Finding the right place to call home can be a tediously daunting task. But as soon as one Colorado couple discovered a hillside setting in Silverthorne with sweeping mountain views, they knew right away that they had found something special. “We just fell in love,” the husband remembers. “It took us probably all of a minute or two to realize this was where we wanted to build.”
A retired automobile engineer, the husband and his wife sought a contemporary design that would express detailed precision and offer glassy vistas, in the tradition of modernist icon Mies van der Rohe. But after hiring a design team, the owners learned that they also wanted to evoke the striking landscape of rocky cliffs, verdant forests and gently rolling sage. The home would be modern, yes, but through the prism of Colorado’s mountain traditions.
Although its exterior is handsomely clad in rustic reclaimed barn wood, the house is defined by its angular forms, starting with a butterfly-shaped roof and a dramatic progression from an intimate low-ceilinged entryway, through the interior and out toward breathtaking panoramas seen through tall expanses of glass in the back of the house. “You enter the home and you have this feeling of comfort and human scale, and then the view blasts open,” says architect Marc P. Hogan, principal of bhh Partners, Planners and Architects, formerly known as Baker + Hogan + Houx Architecture & Planning, AIA, PC. “Our goal was to give you goose bumps.”
The site was extensively surveyed so that views to the mountains could be calibrated exactly, and designer Gaylene Garbizo followed suit, outfitting the residence with furniture selections and materials that speak to the modernity of the architecture yet remain warm and unassuming enough not to compete with the scenery.
First, the complex shape of the roof necessitated steel framing, which was left exposed inside the house—a subtle nod to the husband’s industrial past and his love of functional design. “The steel had to be perfect, much like it would need to be if you were building a high-rise or a commercial structure. My kids said it looked like a dinosaur skeleton when it was going up,” says builder Brett A. Barrett, who oversaw construction with Fred Niggeler, who now owns Gore Range Homes, LLC, and Bruce Taylor, of Taylor Made Products.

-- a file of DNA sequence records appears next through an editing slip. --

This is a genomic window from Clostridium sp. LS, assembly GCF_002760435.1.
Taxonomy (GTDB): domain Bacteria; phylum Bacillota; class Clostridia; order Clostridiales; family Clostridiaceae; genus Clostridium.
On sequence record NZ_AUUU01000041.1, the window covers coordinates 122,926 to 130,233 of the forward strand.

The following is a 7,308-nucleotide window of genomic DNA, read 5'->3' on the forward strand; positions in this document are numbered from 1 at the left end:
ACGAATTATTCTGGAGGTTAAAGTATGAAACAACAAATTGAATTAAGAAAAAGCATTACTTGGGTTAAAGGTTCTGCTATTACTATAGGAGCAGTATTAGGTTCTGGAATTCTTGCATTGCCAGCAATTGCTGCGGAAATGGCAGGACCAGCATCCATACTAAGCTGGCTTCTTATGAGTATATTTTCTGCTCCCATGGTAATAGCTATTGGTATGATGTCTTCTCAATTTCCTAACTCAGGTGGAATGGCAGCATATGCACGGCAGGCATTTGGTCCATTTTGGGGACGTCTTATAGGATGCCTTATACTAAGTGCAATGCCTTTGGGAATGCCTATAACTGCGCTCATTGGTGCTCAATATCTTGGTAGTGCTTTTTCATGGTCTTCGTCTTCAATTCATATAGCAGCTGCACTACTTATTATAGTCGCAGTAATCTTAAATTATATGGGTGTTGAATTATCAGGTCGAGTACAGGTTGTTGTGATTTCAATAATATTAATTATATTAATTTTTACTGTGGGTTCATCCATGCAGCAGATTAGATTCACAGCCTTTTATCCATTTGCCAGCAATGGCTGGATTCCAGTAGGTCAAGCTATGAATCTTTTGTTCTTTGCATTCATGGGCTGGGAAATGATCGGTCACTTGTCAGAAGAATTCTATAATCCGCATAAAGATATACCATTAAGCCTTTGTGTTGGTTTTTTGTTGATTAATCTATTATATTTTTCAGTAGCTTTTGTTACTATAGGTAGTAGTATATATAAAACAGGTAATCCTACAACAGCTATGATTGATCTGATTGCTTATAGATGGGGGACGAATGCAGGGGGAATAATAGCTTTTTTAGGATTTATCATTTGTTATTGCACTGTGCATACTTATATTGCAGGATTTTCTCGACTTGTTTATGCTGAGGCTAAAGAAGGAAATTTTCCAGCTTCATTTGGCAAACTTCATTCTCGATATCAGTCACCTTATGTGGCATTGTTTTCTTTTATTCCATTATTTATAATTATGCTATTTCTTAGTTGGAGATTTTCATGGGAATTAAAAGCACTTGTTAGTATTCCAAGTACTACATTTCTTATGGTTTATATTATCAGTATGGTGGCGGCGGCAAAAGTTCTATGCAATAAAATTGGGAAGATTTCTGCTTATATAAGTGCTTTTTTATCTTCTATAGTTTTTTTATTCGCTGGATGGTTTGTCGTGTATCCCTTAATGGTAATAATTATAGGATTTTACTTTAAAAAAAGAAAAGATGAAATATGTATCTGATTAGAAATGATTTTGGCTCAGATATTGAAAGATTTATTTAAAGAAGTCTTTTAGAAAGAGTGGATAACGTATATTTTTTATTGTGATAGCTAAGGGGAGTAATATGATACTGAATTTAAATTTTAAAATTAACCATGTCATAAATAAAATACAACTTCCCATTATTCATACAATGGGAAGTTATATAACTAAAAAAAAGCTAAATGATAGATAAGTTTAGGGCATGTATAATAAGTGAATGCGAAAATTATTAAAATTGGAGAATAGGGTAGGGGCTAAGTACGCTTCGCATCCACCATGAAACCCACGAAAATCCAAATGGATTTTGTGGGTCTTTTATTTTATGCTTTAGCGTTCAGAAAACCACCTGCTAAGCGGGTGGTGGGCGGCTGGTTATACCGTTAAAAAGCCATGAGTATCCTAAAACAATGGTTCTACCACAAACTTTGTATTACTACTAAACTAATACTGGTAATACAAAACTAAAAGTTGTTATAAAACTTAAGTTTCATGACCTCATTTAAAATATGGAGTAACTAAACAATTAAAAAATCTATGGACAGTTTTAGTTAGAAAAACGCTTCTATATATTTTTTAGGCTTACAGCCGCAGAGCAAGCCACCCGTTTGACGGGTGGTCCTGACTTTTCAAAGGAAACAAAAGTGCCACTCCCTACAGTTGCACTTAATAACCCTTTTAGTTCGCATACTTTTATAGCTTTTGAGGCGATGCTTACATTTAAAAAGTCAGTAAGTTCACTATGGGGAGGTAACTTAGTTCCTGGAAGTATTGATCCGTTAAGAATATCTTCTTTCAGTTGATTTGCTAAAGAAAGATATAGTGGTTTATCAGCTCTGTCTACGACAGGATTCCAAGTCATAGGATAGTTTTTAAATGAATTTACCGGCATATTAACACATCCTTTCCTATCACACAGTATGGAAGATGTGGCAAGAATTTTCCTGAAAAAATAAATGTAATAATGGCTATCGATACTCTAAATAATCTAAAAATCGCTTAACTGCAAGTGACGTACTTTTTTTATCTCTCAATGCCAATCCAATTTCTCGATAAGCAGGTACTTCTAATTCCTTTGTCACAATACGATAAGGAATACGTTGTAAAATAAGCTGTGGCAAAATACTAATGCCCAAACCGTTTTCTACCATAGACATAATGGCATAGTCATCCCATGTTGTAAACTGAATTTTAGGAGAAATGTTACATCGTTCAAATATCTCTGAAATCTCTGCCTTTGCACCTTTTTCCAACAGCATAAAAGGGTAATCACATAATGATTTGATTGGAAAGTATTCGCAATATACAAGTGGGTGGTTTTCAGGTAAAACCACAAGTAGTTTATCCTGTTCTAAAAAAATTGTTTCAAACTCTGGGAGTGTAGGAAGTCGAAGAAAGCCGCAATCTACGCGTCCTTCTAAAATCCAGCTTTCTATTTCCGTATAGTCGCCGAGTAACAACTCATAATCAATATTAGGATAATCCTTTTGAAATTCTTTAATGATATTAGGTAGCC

The steel framing not only allows for wide-open interior spaces such as the great room, but it also added unique touches such as tilted walls of glass. Pinched inward at floor level and pitched outward to about 7 degrees at the top, the walls extend the perspective of the mountains and sky even as they help make the house more efficient by deflecting direct sunlight in summer and maximizing it in winter.
Though the residence is not small, the design sought to minimize its footprint. A four-car garage was created in what appears outside as a space for two, thanks to a hydraulic lift that moves cars down a level. The lift also allows the husband to work on his pride and joy, a Dodge Viper whose fuel-intake system his company helped design.
Blending with contemporary materials such as steel and glass is an array of wood and stone that softens the ambience and reflects the surrounding landscape. “We also brought in other textures, colors and patterns to add personality because the owners are both lively people,” Garbizo says. A kitchen island, for example, was boldly finished in a lustrous red glass; the entry boasts a porcelain tile underfoot that resembles a blend of steel and brushed nickel; and the kitchen features a contrasting wood floor that has blond and honey tones and remains durable enough to keep the owners’ son’s 90-pound dog (a frequent visitor) from scratching it. Yet there are just as many soft touches to counter the hard surfaces: the chenille fabric on the great room sofa, for example, or the silk-sheathed wall in the master bedroom.
Residential designer Jarrett L. Buxkemper says it is this playful juxtaposition of modern and rustic that achieves the design he and the rest of the team aspired to give the owners—a design they hope furthers the progress of home design out West. “We’re trying to find a new way to look at mountain architecture,” Buxkemper says, “a way to move it forward.”